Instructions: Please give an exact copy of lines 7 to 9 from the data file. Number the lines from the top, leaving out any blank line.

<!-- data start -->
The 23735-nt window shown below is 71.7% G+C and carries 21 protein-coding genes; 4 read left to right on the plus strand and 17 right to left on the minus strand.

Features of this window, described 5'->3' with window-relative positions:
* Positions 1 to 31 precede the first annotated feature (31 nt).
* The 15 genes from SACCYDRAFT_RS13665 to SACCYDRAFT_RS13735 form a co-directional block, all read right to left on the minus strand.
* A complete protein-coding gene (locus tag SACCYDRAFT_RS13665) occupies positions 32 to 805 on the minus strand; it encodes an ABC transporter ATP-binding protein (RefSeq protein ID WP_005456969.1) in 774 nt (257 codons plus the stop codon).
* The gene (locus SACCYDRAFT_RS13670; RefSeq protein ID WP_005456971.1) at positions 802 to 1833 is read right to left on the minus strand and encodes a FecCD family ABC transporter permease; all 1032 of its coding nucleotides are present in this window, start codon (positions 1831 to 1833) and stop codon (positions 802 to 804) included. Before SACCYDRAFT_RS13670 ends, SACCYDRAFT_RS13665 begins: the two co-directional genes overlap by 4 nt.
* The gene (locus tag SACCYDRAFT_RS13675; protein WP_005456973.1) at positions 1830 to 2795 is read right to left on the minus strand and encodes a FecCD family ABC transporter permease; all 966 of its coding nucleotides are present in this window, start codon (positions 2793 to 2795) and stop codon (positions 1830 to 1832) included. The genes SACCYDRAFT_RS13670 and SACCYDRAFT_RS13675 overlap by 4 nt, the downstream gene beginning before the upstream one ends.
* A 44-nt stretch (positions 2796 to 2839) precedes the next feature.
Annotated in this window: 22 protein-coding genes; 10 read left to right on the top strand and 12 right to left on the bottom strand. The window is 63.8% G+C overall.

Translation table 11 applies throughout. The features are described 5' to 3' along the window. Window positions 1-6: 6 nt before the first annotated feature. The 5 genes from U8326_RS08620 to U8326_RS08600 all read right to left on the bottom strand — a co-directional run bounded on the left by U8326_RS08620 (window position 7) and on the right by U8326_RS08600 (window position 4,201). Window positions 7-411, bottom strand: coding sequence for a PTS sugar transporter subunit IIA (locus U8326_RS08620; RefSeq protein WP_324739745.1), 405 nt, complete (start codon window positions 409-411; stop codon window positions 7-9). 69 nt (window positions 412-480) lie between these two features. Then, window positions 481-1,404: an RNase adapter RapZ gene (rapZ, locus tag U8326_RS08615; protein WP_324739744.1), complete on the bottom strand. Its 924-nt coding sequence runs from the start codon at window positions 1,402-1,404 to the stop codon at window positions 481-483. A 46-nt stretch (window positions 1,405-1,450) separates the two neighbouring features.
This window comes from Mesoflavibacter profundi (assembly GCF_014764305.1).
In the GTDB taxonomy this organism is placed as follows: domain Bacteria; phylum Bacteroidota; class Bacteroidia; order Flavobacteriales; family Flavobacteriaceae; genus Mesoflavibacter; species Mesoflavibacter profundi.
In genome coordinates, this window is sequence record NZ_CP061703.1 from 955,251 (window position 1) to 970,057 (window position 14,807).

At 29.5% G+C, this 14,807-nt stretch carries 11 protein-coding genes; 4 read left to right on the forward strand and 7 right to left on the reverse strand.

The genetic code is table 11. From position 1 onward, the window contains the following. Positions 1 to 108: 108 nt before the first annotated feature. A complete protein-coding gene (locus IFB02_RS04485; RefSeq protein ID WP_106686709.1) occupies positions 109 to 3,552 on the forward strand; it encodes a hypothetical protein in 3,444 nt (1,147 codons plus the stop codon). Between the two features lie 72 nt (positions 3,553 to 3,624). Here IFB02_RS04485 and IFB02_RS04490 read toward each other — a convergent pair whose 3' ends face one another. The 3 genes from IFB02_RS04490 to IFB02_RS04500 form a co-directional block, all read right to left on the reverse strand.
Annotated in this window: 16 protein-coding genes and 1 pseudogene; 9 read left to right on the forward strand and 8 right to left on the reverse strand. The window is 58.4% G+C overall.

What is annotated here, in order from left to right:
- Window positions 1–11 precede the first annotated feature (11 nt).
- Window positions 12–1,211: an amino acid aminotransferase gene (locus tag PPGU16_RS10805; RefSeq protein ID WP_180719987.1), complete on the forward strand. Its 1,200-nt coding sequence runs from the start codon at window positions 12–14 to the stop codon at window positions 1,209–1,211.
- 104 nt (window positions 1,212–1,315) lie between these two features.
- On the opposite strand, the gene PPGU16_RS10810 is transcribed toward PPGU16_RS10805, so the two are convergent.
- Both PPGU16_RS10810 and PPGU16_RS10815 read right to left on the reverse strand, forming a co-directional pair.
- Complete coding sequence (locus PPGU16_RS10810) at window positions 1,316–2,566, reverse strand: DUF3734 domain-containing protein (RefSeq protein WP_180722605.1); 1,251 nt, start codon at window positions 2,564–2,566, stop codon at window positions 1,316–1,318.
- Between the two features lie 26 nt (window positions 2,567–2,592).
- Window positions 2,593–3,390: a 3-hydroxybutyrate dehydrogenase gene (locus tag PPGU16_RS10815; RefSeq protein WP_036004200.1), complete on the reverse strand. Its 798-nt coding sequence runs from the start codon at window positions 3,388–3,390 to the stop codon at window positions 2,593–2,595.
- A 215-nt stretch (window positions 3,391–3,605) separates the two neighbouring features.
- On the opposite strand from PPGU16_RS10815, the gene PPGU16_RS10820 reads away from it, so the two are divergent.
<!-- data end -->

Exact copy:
* The gene (locus tag SACCYDRAFT_RS13675; protein WP_005456973.1) at positions 1830 to 2795 is read right to left on the minus strand and encodes a FecCD family ABC transporter permease; all 966 of its coding nucleotides are present in this window, start codon (positions 2793 to 2795) and stop codon (positions 1830 to 1832) included. The genes SACCYDRAFT_RS13670 and SACCYDRAFT_RS13675 overlap by 4 nt, the downstream gene beginning before the upstream one ends.
* A 44-nt stretch (positions 2796 to 2839) precedes the next feature.
Annotated in this window: 22 protein-coding genes; 10 read left to right on the top strand and 12 right to left on the bottom strand. The window is 63.8% G+C overall.